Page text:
Even the 14th Dalai Lama says so, and he’s quite a wise man, as far as I’m concerned:
The dog, as he follows his instincts, will try to chase after cats. Maybe he will set himself loose, once or twice, but you will not give it up. After a while there will be time, when your single ‘Heel!’ will make the beast tuck his tail and approach you on his own, embarrassed. In the end, you won’t even need a leash, or a chain.
They didn’t live happily ever after, but the dog wasn’t bothering them anymore.
What should you make out of this story?
Negative emotions manifest themselves through our behaviors. Anger, aggression, and anxiety poison our conversations. In arguments, we lose control. Faced with challenges, we break down, beaten down. Confronting failure, or human meanness, is tough.
How we react to adversity has an immediate impact on our thoughts, feelings, and relationships. Uncontrolled fits of anger can cause chaos around us, hurting those we care for.
This is a no-go for a healthy living.
Forcibly suppressing your emotions inside also isn’t a life you want. This I can tell for myself, having been in a situation, where I muzzled every little thing that bothered me.
It wasn’t nice. I closed myself off, searching for consolation in sinful activities and substances. Acting in that manner wasn’t composure, it was weakness.
Whatever you do, your actions have consequences, and it’s those repercussions that you should take responsibility for. Furthermore, you are the master of your body, not the other way round.
As Buddha did – asked Mara for tee – so should we aspire to comprehend and govern our negative feelings.
As soon as you notice your heart beating faster, acknowledge it.
Call the emotion by its name – and be precise.
Is it frustration? Powerlessness? Pure anger or poisonous envy?
That’s the first step – but it’s an absolute milestone.
Feelings don’t just happen to you anymore, since now you see them. And you better keep an eye on them.
Ask yourself questions. Don’t take it too easy on yourself, it’s for your own good!
Try to get to the root cause of a given emotion. What’s its innermost core, where does it stem from?
In other words: what exactly made you feel something?
Was it a bus you missed?
Was it poor Internet connection?
Maybe a specific person who dared to disagree with you?
Analyze, go through the details, do some research on yourself. That will help you comprehend things that are going on inside of you.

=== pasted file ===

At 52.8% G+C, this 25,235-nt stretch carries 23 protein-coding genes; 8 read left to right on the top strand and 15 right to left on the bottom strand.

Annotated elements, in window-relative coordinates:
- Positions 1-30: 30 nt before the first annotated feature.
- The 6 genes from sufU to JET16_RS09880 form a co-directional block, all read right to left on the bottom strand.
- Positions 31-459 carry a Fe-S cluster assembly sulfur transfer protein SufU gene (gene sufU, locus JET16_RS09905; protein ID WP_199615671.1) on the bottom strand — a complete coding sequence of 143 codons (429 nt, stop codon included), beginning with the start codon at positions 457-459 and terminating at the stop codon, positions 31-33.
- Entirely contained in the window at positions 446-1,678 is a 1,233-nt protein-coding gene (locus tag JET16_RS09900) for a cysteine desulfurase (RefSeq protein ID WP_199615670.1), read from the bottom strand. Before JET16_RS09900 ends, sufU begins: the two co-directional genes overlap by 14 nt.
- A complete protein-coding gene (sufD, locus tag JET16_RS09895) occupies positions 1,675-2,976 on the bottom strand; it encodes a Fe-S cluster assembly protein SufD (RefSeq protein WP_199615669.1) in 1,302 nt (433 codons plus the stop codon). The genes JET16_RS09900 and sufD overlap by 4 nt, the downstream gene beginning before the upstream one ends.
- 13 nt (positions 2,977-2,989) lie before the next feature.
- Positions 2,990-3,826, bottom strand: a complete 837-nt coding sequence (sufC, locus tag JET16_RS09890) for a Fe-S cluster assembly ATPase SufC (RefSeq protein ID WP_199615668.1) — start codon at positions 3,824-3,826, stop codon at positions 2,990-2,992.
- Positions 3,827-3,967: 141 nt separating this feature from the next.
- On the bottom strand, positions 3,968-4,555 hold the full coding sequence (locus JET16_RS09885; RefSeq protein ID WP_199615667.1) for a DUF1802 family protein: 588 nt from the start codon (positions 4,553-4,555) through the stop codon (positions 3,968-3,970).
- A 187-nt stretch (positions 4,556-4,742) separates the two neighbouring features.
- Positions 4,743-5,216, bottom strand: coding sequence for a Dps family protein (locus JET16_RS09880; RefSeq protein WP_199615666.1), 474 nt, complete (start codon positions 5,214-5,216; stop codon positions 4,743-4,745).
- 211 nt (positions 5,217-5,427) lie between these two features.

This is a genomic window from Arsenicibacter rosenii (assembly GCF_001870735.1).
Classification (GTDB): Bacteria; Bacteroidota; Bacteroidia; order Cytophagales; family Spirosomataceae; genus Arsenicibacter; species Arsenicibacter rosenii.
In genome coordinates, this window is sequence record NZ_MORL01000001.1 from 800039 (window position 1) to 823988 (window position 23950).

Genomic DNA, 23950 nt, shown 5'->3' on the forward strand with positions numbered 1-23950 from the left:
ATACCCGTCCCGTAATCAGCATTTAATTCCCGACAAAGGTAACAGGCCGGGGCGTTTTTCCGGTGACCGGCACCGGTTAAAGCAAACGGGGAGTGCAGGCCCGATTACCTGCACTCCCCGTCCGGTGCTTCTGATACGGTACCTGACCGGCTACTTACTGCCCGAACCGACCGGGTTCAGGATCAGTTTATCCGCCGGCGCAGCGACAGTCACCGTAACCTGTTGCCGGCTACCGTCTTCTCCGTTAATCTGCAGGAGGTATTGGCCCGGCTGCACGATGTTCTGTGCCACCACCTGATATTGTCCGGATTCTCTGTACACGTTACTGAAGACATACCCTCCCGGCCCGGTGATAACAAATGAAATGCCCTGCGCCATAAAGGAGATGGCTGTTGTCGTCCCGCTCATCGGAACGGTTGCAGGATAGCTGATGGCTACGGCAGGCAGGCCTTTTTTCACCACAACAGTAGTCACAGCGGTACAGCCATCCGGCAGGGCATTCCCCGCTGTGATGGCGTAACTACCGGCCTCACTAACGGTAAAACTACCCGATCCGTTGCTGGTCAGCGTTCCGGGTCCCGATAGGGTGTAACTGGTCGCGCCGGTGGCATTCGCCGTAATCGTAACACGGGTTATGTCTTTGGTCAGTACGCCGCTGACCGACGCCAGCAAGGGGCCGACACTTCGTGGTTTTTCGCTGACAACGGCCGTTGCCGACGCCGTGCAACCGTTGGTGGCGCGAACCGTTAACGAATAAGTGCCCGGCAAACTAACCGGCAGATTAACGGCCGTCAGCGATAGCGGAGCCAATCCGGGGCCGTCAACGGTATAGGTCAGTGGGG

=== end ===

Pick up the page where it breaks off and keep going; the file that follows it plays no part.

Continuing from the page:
Explain yourself to yourself (told you, it’s complicated).
So now you know what you feel and what the reason for a particular feeling was.
Try using that brilliant mind of yours and take a look at the situation from a broader perspective.
Think about long-term causes of the one thing that vexed you. Could you do something about it? Maybe it was even your fault? Maybe you’re just looking for culprits, to escape from blame and responsibility?
Think about the negative consequences of your fits of anger. How does it affect your friends, or other people you love? Aren’t you being narcissistic, putting your problems at the front page, so that they can get everybody’s attention?
Ask questions. They will lead you to answers.
They may not be definite answers, but they’re answers nonetheless.
And that’s a damn good place to start.
This process of self-development isn’t about becoming cold – it’s about becoming wise. Of course, it’s time-consuming as hell, but the sole ambition to become better is in itself improvement.
Through individual change you grant yourself the power to influence the lives of people surrounding you. And by changing a person’s life, you’re changing the world.
Coming back to the main issue: you are not just you.
Want it or not, humans are complex beings. Negotiate with yourself and strive for composure.
Whenever you feel like you’re about to explode, follow these 3 steps:
This technique helped me out in a lot of situations.
Don’t worry if you find it difficult at the beginning. Practice won’t make you perfect, but it can get you really close.
Change yourself. Time will come for the rest.